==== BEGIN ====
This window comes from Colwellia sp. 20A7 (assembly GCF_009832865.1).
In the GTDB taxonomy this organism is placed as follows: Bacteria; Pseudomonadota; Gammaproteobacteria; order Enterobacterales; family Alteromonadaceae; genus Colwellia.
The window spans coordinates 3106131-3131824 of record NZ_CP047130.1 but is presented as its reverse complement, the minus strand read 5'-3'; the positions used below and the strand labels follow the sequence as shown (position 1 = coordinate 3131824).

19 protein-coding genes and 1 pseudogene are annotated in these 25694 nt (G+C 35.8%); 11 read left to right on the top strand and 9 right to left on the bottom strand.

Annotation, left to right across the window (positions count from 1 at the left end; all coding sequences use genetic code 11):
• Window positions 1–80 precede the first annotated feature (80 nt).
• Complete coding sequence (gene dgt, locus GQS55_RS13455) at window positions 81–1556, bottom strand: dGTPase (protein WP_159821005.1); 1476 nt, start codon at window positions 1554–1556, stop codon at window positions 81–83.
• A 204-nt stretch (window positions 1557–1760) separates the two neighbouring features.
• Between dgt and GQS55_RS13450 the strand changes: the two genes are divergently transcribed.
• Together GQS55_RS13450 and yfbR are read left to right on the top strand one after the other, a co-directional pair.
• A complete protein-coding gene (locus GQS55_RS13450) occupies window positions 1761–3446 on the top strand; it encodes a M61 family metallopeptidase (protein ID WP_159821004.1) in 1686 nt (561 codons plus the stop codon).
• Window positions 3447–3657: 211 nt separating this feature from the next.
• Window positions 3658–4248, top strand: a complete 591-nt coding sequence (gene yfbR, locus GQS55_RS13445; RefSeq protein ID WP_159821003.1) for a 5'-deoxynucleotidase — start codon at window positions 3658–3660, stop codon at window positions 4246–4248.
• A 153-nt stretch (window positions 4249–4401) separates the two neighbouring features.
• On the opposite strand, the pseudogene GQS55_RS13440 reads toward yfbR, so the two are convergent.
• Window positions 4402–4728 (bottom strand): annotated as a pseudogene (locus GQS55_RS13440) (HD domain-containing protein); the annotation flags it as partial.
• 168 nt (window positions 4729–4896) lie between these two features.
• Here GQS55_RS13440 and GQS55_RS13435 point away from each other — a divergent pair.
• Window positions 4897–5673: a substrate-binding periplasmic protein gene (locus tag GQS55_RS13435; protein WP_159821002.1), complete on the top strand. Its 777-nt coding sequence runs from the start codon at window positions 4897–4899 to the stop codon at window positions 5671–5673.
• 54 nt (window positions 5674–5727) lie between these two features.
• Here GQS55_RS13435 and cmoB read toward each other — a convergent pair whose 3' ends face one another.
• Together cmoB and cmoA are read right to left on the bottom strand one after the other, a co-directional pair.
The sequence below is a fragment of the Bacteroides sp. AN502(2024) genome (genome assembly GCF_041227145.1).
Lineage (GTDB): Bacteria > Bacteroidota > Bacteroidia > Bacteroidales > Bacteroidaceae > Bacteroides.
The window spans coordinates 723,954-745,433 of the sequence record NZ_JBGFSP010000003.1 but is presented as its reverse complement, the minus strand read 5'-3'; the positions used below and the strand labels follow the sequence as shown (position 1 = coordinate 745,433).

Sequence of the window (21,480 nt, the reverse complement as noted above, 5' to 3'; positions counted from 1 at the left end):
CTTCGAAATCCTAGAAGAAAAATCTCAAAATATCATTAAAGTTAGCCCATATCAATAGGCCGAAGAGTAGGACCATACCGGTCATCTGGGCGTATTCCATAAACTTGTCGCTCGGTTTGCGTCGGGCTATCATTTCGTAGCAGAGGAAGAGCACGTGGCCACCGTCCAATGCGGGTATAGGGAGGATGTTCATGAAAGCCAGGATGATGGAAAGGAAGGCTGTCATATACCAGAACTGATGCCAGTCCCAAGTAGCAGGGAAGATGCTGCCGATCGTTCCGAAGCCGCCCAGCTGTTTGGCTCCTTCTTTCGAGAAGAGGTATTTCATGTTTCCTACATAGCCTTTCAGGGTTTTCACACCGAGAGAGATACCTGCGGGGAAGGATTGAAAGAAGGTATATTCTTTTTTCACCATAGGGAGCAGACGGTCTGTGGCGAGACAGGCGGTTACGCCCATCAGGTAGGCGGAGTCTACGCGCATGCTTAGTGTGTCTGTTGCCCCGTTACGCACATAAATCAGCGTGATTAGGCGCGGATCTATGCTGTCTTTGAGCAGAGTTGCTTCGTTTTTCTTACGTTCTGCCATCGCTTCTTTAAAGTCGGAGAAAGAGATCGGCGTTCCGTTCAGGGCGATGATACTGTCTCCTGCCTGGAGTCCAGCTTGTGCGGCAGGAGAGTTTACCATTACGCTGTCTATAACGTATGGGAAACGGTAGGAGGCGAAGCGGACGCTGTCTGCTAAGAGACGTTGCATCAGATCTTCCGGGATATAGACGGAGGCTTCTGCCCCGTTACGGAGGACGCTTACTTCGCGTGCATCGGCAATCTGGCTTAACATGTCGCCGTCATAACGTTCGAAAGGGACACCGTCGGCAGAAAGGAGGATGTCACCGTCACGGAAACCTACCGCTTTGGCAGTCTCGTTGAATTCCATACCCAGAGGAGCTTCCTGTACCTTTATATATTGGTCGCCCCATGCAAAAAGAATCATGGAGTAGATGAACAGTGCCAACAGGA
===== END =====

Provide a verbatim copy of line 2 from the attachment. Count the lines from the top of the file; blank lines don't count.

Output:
In the GTDB taxonomy this organism is placed as follows: Bacteria; Pseudomonadota; Gammaproteobacteria; order Enterobacterales; family Alteromonadaceae; genus Colwellia.